Unless the administration fails to articulate the law properly, I believe the courts will find Miranda warnings unnecessary regardless of where an enemy is ultimately tried. The caveat might be a detention solely by law enforcement and trial in federal district court of an individual within the scope of hostilities authorized by the AUMF. The removal of the military from the equation in such a circumstance might change the courts’ view of the matter, though it probably should not from a constitutional standpoint. I simply do not accept the logic that the Fifth Amendment has (almost?) no force at a military commission, but does in a trial of the same individual for the same offense in a different forum (unless the Constitutional rule has been codified in a rule of evidence or statutory requirement specifically applicable to that forum). If the Constitution applies at all, it applies in all forums.

(Full disclosure - I am currently writing an article that explains why the Constitution, particularly the Bill of Rights, does not govern the rights of public enemies. It also explains why courts default to, but do not always require, IHL compliance. Its conclusions are derived almost entirely from Supreme Court decisions.)

In the same vein, so long as a detainee is not subjected to torture or cruel, inhuman or degrading treatment, I would be more comfortable without a voluntariness standard. This is the way that advocates will attempt to back door Fifth Amendment voluntariness requirements (note Deborah says “coercion inconsistent with the Constitution”). If custodial interrogation is inherently coercive under the Fifth Amendment, we can all be sure that prolonged military detention and interrogation will be argued as coercive by lawyers for detainees. There will be endless litigation of this, an issue that should go to weight, not admissibility, of the evidence in these circumstances.

War is in fact legally different and there are historically different approaches to this topic under our Constitution reflected in centuries of Supreme Court case law. Fifth Amendment voluntariness, due process, and for that matter just compensation requirements do not apply when it comes to an actual (rather than putative) public enemy.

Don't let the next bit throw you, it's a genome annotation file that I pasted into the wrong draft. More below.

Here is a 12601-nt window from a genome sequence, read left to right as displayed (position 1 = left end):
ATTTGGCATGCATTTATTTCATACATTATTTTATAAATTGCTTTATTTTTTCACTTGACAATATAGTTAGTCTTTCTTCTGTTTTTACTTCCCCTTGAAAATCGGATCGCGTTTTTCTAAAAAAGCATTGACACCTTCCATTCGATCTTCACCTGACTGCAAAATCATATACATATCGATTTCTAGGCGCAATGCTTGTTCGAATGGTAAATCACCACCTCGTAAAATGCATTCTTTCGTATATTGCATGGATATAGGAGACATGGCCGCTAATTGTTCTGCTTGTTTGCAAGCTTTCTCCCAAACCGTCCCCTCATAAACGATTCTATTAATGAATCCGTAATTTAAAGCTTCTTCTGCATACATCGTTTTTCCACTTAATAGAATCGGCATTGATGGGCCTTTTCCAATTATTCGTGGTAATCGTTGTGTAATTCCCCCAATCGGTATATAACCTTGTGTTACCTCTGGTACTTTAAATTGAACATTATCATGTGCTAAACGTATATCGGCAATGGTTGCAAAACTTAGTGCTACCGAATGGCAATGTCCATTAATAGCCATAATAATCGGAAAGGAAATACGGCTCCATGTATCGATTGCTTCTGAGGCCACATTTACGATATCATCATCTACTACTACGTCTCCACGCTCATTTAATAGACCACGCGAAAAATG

I am less concerned than Deborah with the lack of a sunset provision. Constitutionally, military commissions can survive only during an armed conflict or occupation, in this case during the life of the AUMF. (I think this is clear in Supreme Court case law.)

Finally, I do not believe Deborah accurately conveys the upshot of recent habeas cases. Apart from some unfortunate language in Judge Bates’ opinion, the level of support to hostilities is being considered by the courts as part of the determination of whether a detainee was part of an armed force or organized armed group, thereby subject to indefinite detention as a combatant or fighter. A recent ASIL insight by Faiza Patel examines the decisions and international humanitarian law (IHL) more thoroughly on this point.

This is not to say that I fully agree with the scope of those who might be subject to trial as a combatant under the MCA. I do believe there are valid concerns related to the type of support an individual provides and its proximity to an active battlefield. I think both the MCA and current detention standards are too broad, but not at all for the reasons Deborah or Faiza state.

Miranda warnings are just a strawman. They are required when they are required. No one has ever suggested that soldiers on a battlefield should worry about it except the hypocrites who pretend this is a problem. It's just one more dodge to distract attention from the fact that the Bush administration's detainee policies were and are WAR CRIMES under US law.

Professor Pearlstein/Charles:

Miranda warnings are a judicial creation meant to protect the People's 5th and 6th Amendment rights. Foreign enemy combatants are not part of the People and have no 5th or 6th Amendment rights, nor did they enjoy any rights under the English or US Constitutions until Boumediene created a right to habeas corpus out of whole cloth.

In re Quirin held that unlawful enemy combatants - foreign and domestic - did not have 5th and 6th Amendment rights before a military tribunal. I doubt the part of Quirin denying constitutional rights to an American citizen would or should hold up in today's Supreme Court, but the holding is well founded when applied to foreign enemy combatants.